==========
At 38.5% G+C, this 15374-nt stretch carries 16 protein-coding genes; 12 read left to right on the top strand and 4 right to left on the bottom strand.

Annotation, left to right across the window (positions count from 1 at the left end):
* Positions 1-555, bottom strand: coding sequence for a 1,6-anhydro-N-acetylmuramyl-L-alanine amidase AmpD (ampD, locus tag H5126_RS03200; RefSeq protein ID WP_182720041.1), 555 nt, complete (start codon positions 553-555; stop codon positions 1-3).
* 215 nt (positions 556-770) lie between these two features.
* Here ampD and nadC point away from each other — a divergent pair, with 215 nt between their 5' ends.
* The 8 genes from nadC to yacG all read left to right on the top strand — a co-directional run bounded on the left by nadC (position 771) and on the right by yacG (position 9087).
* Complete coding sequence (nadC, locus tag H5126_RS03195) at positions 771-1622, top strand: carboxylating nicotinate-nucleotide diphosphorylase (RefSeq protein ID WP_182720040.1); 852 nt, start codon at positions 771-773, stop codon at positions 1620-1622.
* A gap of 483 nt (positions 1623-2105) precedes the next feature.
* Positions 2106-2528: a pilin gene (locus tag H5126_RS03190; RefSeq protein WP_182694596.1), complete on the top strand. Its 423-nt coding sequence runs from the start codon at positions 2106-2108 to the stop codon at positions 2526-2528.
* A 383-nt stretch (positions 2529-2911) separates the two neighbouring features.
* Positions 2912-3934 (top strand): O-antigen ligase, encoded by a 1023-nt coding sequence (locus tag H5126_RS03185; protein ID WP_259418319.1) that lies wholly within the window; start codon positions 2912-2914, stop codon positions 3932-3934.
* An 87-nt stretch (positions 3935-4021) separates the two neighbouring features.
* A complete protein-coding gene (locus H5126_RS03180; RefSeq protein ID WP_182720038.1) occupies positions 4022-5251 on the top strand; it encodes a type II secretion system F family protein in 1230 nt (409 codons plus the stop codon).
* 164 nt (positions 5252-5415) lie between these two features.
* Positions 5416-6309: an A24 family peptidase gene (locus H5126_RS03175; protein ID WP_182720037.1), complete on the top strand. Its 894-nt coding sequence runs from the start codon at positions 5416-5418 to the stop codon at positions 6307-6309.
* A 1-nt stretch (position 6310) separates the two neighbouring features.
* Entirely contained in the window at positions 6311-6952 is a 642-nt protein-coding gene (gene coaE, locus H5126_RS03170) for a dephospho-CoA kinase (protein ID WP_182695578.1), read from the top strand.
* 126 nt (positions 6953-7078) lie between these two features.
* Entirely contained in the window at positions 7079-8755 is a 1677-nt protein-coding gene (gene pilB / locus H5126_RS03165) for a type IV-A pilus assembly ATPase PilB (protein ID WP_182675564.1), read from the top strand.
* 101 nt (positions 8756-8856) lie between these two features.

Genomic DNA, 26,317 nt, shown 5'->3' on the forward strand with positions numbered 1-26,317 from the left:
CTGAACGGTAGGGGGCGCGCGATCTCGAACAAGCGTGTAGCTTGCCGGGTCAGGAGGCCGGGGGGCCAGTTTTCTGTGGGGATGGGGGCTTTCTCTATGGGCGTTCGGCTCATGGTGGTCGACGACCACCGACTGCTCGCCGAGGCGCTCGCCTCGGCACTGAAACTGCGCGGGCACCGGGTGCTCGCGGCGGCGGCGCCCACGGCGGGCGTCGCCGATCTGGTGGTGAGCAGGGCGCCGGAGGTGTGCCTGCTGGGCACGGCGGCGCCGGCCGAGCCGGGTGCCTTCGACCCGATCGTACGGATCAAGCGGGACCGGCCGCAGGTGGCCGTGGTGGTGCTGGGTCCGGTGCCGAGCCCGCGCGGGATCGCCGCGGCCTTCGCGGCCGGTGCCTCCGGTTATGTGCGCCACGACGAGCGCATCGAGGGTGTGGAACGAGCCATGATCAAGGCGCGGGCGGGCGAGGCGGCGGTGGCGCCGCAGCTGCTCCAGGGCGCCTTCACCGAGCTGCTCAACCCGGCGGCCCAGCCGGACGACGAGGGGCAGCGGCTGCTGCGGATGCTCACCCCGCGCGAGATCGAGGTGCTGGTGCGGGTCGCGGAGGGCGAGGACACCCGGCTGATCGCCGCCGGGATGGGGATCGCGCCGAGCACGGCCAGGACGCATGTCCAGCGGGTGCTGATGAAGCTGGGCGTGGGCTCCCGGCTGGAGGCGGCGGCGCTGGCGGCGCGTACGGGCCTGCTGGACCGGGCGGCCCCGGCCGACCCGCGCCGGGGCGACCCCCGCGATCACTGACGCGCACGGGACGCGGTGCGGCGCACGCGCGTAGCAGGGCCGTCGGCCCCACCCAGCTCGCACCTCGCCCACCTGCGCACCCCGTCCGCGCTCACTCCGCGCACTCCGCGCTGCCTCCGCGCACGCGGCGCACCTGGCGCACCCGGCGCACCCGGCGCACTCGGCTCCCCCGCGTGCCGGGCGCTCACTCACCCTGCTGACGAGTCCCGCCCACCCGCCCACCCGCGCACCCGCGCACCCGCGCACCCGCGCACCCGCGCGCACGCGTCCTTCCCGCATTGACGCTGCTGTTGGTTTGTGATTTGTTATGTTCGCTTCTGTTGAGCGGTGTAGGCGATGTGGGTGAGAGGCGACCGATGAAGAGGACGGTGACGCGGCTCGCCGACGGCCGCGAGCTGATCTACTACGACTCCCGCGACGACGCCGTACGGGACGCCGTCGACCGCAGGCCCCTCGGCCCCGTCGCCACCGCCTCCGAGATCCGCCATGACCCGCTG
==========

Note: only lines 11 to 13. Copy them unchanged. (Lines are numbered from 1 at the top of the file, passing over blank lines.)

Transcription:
* Positions 2912-3934 (top strand): O-antigen ligase, encoded by a 1023-nt coding sequence (locus tag H5126_RS03185; protein ID WP_259418319.1) that lies wholly within the window; start codon positions 2912-2914, stop codon positions 3932-3934.
* An 87-nt stretch (positions 3935-4021) separates the two neighbouring features.
* A complete protein-coding gene (locus H5126_RS03180; RefSeq protein ID WP_182720038.1) occupies positions 4022-5251 on the top strand; it encodes a type II secretion system F family protein in 1230 nt (409 codons plus the stop codon).